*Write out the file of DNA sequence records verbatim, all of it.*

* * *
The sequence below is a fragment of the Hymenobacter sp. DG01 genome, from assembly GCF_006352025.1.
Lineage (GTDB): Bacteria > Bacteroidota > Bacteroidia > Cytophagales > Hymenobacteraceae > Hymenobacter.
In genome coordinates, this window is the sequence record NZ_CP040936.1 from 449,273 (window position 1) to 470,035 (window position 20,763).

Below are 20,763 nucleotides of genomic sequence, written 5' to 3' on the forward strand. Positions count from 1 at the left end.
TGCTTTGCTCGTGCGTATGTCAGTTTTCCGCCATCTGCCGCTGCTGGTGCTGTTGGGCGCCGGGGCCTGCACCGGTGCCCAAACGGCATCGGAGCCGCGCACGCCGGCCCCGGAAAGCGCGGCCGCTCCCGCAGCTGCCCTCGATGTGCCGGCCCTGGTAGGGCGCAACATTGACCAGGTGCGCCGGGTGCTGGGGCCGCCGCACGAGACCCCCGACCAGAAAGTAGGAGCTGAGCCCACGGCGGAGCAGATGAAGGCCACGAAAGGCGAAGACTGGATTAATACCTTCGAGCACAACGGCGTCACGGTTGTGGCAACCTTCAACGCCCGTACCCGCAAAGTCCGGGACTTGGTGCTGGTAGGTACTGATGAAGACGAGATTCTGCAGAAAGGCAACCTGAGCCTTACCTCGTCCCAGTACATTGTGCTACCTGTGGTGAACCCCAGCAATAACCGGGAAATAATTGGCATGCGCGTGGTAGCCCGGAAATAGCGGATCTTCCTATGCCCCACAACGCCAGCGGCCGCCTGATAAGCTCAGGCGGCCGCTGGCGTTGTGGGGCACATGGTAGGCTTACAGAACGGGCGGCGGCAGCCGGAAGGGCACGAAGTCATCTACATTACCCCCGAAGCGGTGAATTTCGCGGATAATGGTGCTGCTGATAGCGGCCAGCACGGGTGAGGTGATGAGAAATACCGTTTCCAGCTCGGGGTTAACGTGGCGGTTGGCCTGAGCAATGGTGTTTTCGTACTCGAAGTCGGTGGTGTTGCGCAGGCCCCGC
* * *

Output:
The sequence below is a fragment of the Hymenobacter sp. DG01 genome, from assembly GCF_006352025.1.
Lineage (GTDB): Bacteria > Bacteroidota > Bacteroidia > Cytophagales > Hymenobacteraceae > Hymenobacter.
In genome coordinates, this window is the sequence record NZ_CP040936.1 from 449,273 (window position 1) to 470,035 (window position 20,763).

Below are 20,763 nucleotides of genomic sequence, written 5' to 3' on the forward strand. Positions count from 1 at the left end.
TGCTTTGCTCGTGCGTATGTCAGTTTTCCGCCATCTGCCGCTGCTGGTGCTGTTGGGCGCCGGGGCCTGCACCGGTGCCCAAACGGCATCGGAGCCGCGCACGCCGGCCCCGGAAAGCGCGGCCGCTCCCGCAGCTGCCCTCGATGTGCCGGCCCTGGTAGGGCGCAACATTGACCAGGTGCGCCGGGTGCTGGGGCCGCCGCACGAGACCCCCGACCAGAAAGTAGGAGCTGAGCCCACGGCGGAGCAGATGAAGGCCACGAAAGGCGAAGACTGGATTAATACCTTCGAGCACAACGGCGTCACGGTTGTGGCAACCTTCAACGCCCGTACCCGCAAAGTCCGGGACTTGGTGCTGGTAGGTACTGATGAAGACGAGATTCTGCAGAAAGGCAACCTGAGCCTTACCTCGTCCCAGTACATTGTGCTACCTGTGGTGAACCCCAGCAATAACCGGGAAATAATTGGCATGCGCGTGGTAGCCCGGAAATAGCGGATCTTCCTATGCCCCACAACGCCAGCGGCCGCCTGATAAGCTCAGGCGGCCGCTGGCGTTGTGGGGCACATGGTAGGCTTACAGAACGGGCGGCGGCAGCCGGAAGGGCACGAAGTCATCTACATTACCCCCGAAGCGGTGAATTTCGCGGATAATGGTGCTGCTGATAGCGGCCAGCACGGGTGAGGTGATGAGAAATACCGTTTCCAGCTCGGGGTTAACGTGGCGGTTGGCCTGAGCAATGGTGTTTTCGTACTCGAAGTCGGTGGTGTTGCGCAGGCCCCGC